From ConservativeHome in December 2014:
“David Cameron, Boris, Osborne, Michael Gove: they have their rows and their rapprochements…None the less, the four have a lot in common. All were privately educated. (The Mayor and Gove were scholarship boys.) All studied at the same University. Three were even members of the same society. All have worked either as special advisers or as journalists – or in the Chancellor’s case, both. All came into the Commons during the Blair Supremacy: it left a mark on each of them. In short, all are members of the Club – sociable, political to their fingertips, birds of a feather.
Theresa May also studied at Oxford, and nurtured political ambitions early. But there the resemblance ends. She was educated at a private school, a grammar school and a comprehensive (the second having become the third). She worked at the Bank of England, rather than in a government department or at a newspaper. Unlike any of the four men, she has served as a local councillor. She is of an older generation. At 58, she is eight years older than Boris, nine than Cameron, eleven than Gove, and a full 15 years older than Osborne.
But biggest difference of is nothing to do with age – or even temperament, though she is famously reserved where they are outgoing. The difference between her and the four men isn’t so much one of belief or outlook or even approach to politics as one of sex and sensibility. “She’s always a woman to me,” sings Billy Joel. In quoting him, I am showing my age. But the point remains. Why do Boris, Osborne and Gove all converge to agree: Anyone But Theresa? Could it be because she’s not a member of the Club.”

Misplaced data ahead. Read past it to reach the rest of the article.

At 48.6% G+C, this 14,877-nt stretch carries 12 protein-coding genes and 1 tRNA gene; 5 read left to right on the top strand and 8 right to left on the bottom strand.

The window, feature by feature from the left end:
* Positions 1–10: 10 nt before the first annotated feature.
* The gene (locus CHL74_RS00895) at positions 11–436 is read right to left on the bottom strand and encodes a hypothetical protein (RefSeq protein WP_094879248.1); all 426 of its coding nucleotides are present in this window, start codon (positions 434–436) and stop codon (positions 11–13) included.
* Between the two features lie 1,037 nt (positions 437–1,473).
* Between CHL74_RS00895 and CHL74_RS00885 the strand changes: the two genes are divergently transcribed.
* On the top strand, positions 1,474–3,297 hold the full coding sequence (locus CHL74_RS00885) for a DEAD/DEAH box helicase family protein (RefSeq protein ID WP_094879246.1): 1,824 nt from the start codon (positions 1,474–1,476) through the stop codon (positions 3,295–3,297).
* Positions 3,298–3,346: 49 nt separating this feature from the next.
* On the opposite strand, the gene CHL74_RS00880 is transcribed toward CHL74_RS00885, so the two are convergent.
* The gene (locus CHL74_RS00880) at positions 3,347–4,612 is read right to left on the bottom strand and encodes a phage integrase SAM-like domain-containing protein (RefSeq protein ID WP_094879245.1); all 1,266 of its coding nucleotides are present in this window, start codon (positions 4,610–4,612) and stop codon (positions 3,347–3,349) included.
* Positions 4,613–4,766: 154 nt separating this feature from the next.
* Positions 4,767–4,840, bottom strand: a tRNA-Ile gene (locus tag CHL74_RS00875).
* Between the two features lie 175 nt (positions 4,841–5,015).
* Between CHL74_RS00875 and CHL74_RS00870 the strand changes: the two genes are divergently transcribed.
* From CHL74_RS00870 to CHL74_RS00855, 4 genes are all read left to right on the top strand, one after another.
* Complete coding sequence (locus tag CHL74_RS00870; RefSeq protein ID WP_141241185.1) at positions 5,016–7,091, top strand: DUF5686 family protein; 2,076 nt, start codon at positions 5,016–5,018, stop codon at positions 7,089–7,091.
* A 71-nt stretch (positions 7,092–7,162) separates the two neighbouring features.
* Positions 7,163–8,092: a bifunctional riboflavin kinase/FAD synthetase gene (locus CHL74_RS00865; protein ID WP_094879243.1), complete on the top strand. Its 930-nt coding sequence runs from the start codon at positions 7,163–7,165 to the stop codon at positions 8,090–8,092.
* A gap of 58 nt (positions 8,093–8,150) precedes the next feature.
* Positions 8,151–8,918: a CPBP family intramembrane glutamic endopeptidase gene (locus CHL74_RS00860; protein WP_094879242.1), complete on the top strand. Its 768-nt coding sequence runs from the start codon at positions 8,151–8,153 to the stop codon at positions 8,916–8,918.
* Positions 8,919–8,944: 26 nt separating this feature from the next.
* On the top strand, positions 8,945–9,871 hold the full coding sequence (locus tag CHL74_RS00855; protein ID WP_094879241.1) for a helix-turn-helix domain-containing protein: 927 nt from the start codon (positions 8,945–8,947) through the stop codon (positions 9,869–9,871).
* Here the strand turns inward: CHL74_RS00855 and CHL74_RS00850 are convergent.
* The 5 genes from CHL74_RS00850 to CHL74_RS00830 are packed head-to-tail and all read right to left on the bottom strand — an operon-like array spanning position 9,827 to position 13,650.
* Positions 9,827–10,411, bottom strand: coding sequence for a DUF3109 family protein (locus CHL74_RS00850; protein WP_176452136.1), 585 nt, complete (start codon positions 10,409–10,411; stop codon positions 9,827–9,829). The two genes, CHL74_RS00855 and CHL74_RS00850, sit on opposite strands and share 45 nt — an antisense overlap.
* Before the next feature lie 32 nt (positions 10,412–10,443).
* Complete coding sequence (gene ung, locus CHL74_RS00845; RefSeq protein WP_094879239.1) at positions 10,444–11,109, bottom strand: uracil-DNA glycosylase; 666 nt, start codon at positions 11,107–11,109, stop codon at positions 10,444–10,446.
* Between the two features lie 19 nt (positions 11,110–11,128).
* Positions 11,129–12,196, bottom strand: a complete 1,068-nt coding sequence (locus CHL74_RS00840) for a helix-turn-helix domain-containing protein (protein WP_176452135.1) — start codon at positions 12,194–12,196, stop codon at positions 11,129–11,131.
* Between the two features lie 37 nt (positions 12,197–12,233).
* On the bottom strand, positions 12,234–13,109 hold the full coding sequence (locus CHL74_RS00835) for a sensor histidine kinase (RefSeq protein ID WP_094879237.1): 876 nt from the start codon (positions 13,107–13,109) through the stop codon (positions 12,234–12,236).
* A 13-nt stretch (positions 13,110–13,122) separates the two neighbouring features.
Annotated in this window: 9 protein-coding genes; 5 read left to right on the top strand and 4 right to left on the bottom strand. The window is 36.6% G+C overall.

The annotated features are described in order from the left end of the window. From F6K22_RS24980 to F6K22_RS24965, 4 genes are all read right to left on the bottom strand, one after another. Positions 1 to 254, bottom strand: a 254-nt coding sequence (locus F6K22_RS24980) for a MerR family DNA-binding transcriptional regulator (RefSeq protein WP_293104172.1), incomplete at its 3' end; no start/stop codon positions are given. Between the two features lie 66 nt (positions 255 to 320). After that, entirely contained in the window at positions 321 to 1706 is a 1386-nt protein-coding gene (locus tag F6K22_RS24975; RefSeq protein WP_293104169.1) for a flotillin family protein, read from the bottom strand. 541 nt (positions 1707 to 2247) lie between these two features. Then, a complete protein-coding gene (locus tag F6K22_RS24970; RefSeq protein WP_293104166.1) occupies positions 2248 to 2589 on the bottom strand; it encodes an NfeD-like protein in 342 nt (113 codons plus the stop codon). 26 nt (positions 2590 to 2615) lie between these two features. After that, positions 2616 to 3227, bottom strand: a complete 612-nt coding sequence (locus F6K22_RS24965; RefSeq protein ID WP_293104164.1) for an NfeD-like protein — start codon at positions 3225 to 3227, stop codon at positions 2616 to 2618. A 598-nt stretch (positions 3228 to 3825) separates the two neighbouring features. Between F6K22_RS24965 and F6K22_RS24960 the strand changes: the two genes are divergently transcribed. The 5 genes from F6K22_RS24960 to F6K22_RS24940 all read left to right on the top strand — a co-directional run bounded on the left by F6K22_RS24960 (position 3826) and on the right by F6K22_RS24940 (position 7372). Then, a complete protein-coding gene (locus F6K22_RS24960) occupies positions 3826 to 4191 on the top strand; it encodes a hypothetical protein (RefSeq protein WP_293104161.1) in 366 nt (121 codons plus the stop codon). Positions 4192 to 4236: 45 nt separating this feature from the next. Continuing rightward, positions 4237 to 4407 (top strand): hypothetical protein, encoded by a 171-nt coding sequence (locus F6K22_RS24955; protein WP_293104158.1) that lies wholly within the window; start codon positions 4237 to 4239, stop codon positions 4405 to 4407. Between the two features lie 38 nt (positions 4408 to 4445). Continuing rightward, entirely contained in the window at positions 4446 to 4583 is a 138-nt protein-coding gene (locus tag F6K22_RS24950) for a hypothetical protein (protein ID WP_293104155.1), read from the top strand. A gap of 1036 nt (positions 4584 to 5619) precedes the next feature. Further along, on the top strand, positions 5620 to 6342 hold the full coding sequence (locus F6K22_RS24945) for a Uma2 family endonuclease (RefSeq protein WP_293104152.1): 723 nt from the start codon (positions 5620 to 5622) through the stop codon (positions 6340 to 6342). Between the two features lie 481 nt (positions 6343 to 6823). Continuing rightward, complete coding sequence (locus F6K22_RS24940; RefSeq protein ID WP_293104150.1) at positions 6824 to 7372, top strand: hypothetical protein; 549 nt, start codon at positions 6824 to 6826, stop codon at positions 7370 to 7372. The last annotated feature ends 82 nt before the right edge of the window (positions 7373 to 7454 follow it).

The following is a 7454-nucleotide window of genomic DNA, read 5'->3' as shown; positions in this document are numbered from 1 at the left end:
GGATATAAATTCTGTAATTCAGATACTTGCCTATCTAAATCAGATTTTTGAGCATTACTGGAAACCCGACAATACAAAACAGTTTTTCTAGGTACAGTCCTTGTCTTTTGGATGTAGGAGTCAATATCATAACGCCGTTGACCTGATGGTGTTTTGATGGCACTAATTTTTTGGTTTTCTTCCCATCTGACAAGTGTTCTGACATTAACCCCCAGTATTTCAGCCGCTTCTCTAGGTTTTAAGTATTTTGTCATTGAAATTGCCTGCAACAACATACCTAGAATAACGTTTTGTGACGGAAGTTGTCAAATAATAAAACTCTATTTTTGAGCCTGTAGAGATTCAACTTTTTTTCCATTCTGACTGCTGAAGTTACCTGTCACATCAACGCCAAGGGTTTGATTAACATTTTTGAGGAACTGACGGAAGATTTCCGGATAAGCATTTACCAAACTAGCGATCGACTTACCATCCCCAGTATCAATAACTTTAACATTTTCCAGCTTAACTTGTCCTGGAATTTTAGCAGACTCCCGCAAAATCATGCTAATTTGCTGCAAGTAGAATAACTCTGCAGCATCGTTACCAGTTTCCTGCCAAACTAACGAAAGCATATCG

Today, as Michael Gove takes Boris Johnson over the edge of the Reichenbach Falls, the Men v May view looks, more than ever, to have a point.
The Justice Secretary could stage a comeback, make it to the final, and beat the Home Secretary in the ballot of members. Or he may be overhauled by Andrea Leadsom or Liam Fox or even perhaps, given the larger number of pro-Leave candidates, by Stephen Crabb.
But this afternoon, May’s distance and difference from the two men who have run the Government (Cameron and Osborne) and the two others who together planned to succeed them (Gove and Johnson) is serving her in good stead. Conservative MPs seem to be looking to her as the grown-up in the pack.
It ain’t all over till the fat lady sings, and we are a very long way from the end of this contest. None the less, it’s looking good at the moment for a rather thinner lady. We will put our ten questions to her and to Gove tomorrow.